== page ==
Responses to CART2 were limited in our heavily pretreated B-ALL cohort. Objective response rate with CART2 was 38.9% in contrast to 72.2% with CART1. Poor CART2 response correlated with a significant lack of CART2 expansion, though intensified LD to enhance expansion represents a potential strategy to overcome rejection mechanisms. Decreased antigen expression pre-CART2 and antigen escape following CART2 was also observed. Our results suggest that diminished CAR T-cell expansion alongside antigen downregulation and loss impeded robust responses to CART2. Further exploration of the mechanisms underlying CART2 response is needed.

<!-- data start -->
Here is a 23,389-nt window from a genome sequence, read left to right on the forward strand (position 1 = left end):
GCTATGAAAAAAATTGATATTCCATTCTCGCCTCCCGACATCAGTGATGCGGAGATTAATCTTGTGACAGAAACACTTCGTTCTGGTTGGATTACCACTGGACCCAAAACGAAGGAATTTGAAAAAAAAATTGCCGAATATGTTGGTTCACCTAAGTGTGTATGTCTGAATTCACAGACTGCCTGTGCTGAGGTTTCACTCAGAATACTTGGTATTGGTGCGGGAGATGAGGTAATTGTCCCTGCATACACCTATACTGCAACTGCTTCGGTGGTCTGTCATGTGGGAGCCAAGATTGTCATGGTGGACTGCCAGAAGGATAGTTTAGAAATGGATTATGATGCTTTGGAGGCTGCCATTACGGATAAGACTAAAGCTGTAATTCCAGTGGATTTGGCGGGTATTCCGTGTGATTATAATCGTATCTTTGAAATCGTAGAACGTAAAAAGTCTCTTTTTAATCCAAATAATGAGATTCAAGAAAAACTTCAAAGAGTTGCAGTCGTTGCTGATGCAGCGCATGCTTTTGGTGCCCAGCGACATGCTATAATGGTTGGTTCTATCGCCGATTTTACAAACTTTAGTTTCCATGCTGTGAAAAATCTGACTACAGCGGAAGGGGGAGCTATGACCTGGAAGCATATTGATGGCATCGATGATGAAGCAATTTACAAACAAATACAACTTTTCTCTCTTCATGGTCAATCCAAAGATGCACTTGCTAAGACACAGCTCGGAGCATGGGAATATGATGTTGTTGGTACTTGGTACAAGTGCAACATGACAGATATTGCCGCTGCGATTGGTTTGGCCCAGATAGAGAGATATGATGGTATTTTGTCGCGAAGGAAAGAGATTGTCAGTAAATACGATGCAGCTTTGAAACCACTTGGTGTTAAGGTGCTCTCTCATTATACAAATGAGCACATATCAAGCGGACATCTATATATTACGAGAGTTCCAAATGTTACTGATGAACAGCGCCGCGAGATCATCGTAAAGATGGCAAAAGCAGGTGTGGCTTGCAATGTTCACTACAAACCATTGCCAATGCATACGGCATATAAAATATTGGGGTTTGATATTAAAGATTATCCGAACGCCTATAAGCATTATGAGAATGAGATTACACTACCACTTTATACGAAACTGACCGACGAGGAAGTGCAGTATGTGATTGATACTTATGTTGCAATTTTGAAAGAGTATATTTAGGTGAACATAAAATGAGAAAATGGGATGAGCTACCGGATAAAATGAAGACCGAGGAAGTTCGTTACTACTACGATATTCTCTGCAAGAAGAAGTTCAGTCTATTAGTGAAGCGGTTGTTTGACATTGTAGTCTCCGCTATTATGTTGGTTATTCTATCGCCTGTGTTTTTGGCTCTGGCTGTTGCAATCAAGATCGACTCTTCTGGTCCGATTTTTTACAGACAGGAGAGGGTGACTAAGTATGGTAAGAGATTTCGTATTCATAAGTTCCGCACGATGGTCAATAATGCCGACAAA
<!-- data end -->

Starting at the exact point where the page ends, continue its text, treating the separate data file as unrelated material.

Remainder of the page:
We also investigated indication for reinfusion as a potential prognostic factor affecting CART2 outcomes. In our small cohort, four of seven (57.1%) patients with suboptimal CART1 response had objective response to CART2. Of 11 who underwent CART2 for antigen positive relapse, only 3 (27.3%) had objective response (online supplemental table 1). Our numbers were small but suggest that even those without an initial response to CART therapy have potential to derive benefit from reinfusion. Furthermore, we demonstrate that CART2 has the potential to traffic to and eradicate CNS disease. Importantly, CART2 was strategically offered only to those who had evidence of CART1 expansion and for whom some aspect of CART2 infusion could be modified. This included: (1) change in CART dose; (2) change in LD or (3) change in pre-CART2 disease burden to collectively augment CART expansion and potential for response. We postulate that these factors collectively may explain the differences between our results and those of Myers et al, who found reinfusion ineffective in patients with CART1 non-response.16 Consideration of individual patient parameters and CART1 response will be critical to identifying who may benefit from CART2. Still, likelihood of response with CART2 remains low, and high relapse risk following CART2 limited long-term cure (figure 1F).2 7 8 Therefore, in eligible patients achieving a CR with CART2, consolidation measures such as HSCT should be considered to extend durable remission.